WHEN WE DO?
Wednesday, November 13, 2013.
London Ingram spanked her only child, Paris, for every
infraction after cuteness turned terrible after the age of two. It never failed
until London’s spanking hand stung more than her son’s brown bottom. So she
restored to alternative uses for wooden spoons, belts, and extension cords.
There was no intent to abuse, no malice in any strike, as a matter of fact,
after each session, she always consoled her teary eyed, caterpillar eye-browed,
little man with a hug, forehead kiss, and repeated the words of her single
mother, “This hurts me more than it hurts you.”
At nine years old Paris
stood five feet, ten inches, and his immunity to extension cord lashings
increased with each increment he surpassed his mother’s meager five foot frame¾along with his disobedience. London blamed those damn
project kids, at that damn public school, and the absence of his damn father.
Paris’s knack, or inability to avoid, trouble on the school bus, in the
classroom, and with the neighborhood kids eventually eroded London’s patience.
So Paris was unknowingly enrolled into the single black mother’s rite of
passage for boys. This ceremony normally commenced with the legendary “next
week slapping” and concluded with the painful “knock the black off blow”.
Franks, London’s boyfriend of three years, proposed and moved in with his older
fiancée and future stepson. One day after a month of living engaged he
witnessed London bloody Paris’s nose for swearing at a teacher, and London
overheard him call her a brutal.
you saying I’m an abusive mother?”
grew up in a small apartment with three older siblings and two older cousins¾all black women! He knew when one was about to¾as they say¾go off! “I didn’t say that, London”
what you saying?”
looked away. Why should he say anything? No one said anything in the building
he grew up in. No one said anything about Tamkia Ford’s black eye’s or wonder
how many times an eleven year old slipped in the shower or ran into a door. No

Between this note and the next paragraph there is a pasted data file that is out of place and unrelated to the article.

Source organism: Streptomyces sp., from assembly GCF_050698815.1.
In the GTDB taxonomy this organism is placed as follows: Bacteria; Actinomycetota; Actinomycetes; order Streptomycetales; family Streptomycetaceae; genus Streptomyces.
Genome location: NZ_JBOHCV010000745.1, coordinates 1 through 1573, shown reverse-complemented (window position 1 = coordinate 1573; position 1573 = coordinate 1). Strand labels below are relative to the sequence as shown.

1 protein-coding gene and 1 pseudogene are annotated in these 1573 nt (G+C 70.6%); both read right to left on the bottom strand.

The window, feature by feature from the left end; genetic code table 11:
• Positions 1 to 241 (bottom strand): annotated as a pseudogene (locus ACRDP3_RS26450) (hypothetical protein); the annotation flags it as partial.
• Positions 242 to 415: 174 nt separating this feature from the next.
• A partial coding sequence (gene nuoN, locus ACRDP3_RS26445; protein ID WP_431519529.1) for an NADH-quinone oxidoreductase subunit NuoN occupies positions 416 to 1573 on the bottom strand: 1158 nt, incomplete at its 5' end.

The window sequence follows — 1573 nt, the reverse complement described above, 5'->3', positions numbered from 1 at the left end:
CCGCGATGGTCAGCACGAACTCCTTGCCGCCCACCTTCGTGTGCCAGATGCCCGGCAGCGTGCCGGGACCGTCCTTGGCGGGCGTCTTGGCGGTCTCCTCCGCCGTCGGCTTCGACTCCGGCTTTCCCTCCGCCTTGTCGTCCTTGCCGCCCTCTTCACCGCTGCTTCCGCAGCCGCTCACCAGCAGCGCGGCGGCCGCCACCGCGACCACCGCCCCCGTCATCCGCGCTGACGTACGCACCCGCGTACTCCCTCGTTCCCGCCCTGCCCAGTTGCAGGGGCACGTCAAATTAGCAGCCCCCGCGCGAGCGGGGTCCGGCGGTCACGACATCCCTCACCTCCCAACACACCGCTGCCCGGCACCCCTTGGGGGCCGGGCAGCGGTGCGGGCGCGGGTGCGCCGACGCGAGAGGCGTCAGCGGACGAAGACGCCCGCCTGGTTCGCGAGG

one said anything about the reappearing welts on Deon Butler’s limbs, no one
said anything about those that got outnumbered, beat up, and left on the curb
humiliated, because they were locked out of the apartment and forced to fight,
and no one said anything about the hallway fist fights between his mother and
one of his fast reputation gaining older sisters.
not going to answer me, Cliff?”
not my place to comment.”
you did! So tell me what you meant!”
just think you’re harsh. You could be more understanding.”
laughed, her laughter ridiculed his inexperience, and with a smirk of
superiority she asked, “And how many children do you have?”
he said, “So what does that mean, because I don’t have any I’m not qualified to
have an opinion?”
an intelligent one¾no!”
serious! You beat the boy for everything! It doesn’t matter whether he broke a
dish or the neighbor’s window…”
told him not to hit that baseball out back. Shoot! I had to pay for that
woman’s window. So you think I should of sent him to his room for cussing out a
But you could of got his side of the story first!”
reflected. Was he right? Did she respond to the school letter without…it didn’t
matter, “Oh, please! This isn’t the first time Paris’s mouth got him in
trouble! You haven’t lived here that long! You best remember that before you
start judging the way I parent!”
lived here long enough to notice that Paris covers his face at every sudden
movement you make. A ten year old boy shouldn’t…”
even start to lecture me! If you had a child…”
when we do?”
was stunned. Her heartbeat accelerated. Clifford never mentioned children. She
thought he didn’t want any. All he every talked about was going back to college
to complete his degree and start his own business. She felt special¾chosen. She smiled, “And when we do, Cliff.”
that how you’ll treat my child, London?”
question silenced her. She remembered one time the school called. In one of her
disciplinary tantrums she left bruises on Paris. Paris lied to the school
administrators and said the bruises came from playing street football to
protect her. She looked away from her fiancé.
asked again, “Is that how you’ll treat my child, London?”
Jason Pharoah Doss is a writer and poet
based in Pittsburgh, PA, USA. He can be reached at firstname.lastname@example.org